Cardiovascular Investigation Unit Royal Adelaide Hospital

Adelaide, Australia

Cardiovascular Investigation Unit Royal Adelaide Hospital

Adelaide, Australia

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PubMed | Universitats Herzzentrum Freiburg, Chonnam National University, Mayo Medical School, Instituto Dante Pazzanese Of Cardiologia and 8 more.
Type: Journal Article | Journal: Catheterization and cardiovascular interventions : official journal of the Society for Cardiac Angiography & Interventions | Year: 2016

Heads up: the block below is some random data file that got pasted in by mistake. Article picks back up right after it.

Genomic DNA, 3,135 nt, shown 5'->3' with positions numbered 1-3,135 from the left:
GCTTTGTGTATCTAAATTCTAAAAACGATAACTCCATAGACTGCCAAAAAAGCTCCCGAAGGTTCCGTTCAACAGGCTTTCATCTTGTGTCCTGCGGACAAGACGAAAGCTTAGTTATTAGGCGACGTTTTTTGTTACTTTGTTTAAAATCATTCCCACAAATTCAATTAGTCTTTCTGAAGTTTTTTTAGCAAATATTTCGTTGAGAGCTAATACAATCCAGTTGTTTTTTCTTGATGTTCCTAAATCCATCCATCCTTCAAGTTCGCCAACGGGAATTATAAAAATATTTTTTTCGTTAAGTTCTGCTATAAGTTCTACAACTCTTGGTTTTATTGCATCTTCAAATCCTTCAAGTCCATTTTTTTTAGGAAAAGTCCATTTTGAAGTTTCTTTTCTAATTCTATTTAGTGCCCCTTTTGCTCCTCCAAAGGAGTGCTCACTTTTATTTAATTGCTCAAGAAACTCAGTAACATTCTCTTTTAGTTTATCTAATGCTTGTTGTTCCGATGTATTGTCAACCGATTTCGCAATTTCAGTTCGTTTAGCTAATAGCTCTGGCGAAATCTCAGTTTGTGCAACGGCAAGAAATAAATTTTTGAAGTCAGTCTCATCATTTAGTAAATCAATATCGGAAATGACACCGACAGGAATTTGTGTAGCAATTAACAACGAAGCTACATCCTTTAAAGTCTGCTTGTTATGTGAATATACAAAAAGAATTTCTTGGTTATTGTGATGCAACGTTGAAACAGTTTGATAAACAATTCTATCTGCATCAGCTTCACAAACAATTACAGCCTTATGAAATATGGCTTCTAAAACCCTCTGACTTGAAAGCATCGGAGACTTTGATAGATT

Diabetes mellitus has worse outcome after percutaneous coronary intervention.We assessed stent thrombosis (ST), major adverse cardiac events (MACE), and major bleeding rates at 1 year after implantation of sirolimus-eluting stents (SES) in patients with diabetes mellitus in a large multicenter registry.From May 2006 to April 2008, 15,147 unselected consecutive patients were enrolled at 320 centers in 56 countries in a prospective, observational registry after implantation of1 SES. Source data were verified in 20% randomly chosen patients at>100 sites. Adverse events were adjudicated by an independent Clinical Event Committee.Complete follow-up at 1 year was obtained in 13,693 (92%) patients, 4,577 (30%) of whom were diabetics. Within diabetics, 1,238 (9%) were insulin-treated diabetics (ITD). Diabetics were older (64 vs. 62 years, P<0.001), with higher incidence of major coronary risk factors, co-morbidities, and triple-vessel coronary artery disease. Coronary lesions had smaller reference vessel diameter (2.880.46 vs. 2.930.45 mm, P<0.001) and were more often heavily calcified (26.1% vs. 22.6%, P<0.001). At 1 year, diabetics had higher MACE rate (6.8% vs. 3.9%, P<0.001) driven by ITD (10.6% vs. 5.5%, P<0.001). Finally, diabetics had significant increase in ST (1.7% vs. 0.7%, P<0.001), principally owing to ITD (3.4% vs. 1.1%, P<0.001). There was an overall low risk of major bleeding during follow-up, without significant difference among subgroups.In the e-SELECT registry, diabetics represented 30% of patients undergoing SES implantation and had significantly more co-morbidities and complex coronary lesions. Although 1-year follow-up documented good overall outcome in diabetics, higher ST and MACE rates were observed, mainly driven by ITD. 2015 Wiley Periodicals, Inc.

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